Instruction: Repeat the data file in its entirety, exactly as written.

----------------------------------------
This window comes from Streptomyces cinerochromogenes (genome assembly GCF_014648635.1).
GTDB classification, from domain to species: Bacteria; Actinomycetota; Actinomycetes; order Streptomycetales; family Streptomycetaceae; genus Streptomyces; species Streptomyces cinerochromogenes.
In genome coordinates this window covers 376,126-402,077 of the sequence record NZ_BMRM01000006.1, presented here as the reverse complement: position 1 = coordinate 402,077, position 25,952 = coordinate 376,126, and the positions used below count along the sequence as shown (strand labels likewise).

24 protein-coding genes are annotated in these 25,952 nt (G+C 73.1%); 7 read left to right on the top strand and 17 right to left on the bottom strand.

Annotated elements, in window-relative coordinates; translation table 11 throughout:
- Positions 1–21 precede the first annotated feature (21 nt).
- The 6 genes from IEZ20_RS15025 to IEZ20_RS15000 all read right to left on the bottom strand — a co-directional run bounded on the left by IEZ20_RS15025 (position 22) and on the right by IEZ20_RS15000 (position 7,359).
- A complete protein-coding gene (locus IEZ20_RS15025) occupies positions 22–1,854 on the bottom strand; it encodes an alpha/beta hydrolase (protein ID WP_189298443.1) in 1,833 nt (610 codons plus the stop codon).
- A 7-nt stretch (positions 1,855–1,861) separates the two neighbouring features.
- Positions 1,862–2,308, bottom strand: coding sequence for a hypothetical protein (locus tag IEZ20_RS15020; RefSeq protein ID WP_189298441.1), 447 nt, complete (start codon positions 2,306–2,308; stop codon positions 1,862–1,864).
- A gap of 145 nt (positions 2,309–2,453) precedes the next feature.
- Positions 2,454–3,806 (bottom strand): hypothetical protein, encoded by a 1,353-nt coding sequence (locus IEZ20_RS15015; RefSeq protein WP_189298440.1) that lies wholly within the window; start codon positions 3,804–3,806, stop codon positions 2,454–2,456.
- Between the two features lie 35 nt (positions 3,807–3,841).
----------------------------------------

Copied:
This window comes from Streptomyces cinerochromogenes (genome assembly GCF_014648635.1).
GTDB classification, from domain to species: Bacteria; Actinomycetota; Actinomycetes; order Streptomycetales; family Streptomycetaceae; genus Streptomyces; species Streptomyces cinerochromogenes.
In genome coordinates this window covers 376,126-402,077 of the sequence record NZ_BMRM01000006.1, presented here as the reverse complement: position 1 = coordinate 402,077, position 25,952 = coordinate 376,126, and the positions used below count along the sequence as shown (strand labels likewise).

24 protein-coding genes are annotated in these 25,952 nt (G+C 73.1%); 7 read left to right on the top strand and 17 right to left on the bottom strand.

Annotated elements, in window-relative coordinates; translation table 11 throughout:
- Positions 1–21 precede the first annotated feature (21 nt).
- The 6 genes from IEZ20_RS15025 to IEZ20_RS15000 all read right to left on the bottom strand — a co-directional run bounded on the left by IEZ20_RS15025 (position 22) and on the right by IEZ20_RS15000 (position 7,359).
- A complete protein-coding gene (locus IEZ20_RS15025) occupies positions 22–1,854 on the bottom strand; it encodes an alpha/beta hydrolase (protein ID WP_189298443.1) in 1,833 nt (610 codons plus the stop codon).
- A 7-nt stretch (positions 1,855–1,861) separates the two neighbouring features.
- Positions 1,862–2,308, bottom strand: coding sequence for a hypothetical protein (locus tag IEZ20_RS15020; RefSeq protein ID WP_189298441.1), 447 nt, complete (start codon positions 2,306–2,308; stop codon positions 1,862–1,864).
- A gap of 145 nt (positions 2,309–2,453) precedes the next feature.
- Positions 2,454–3,806 (bottom strand): hypothetical protein, encoded by a 1,353-nt coding sequence (locus IEZ20_RS15015; RefSeq protein WP_189298440.1) that lies wholly within the window; start codon positions 3,804–3,806, stop codon positions 2,454–2,456.
- Between the two features lie 35 nt (positions 3,807–3,841).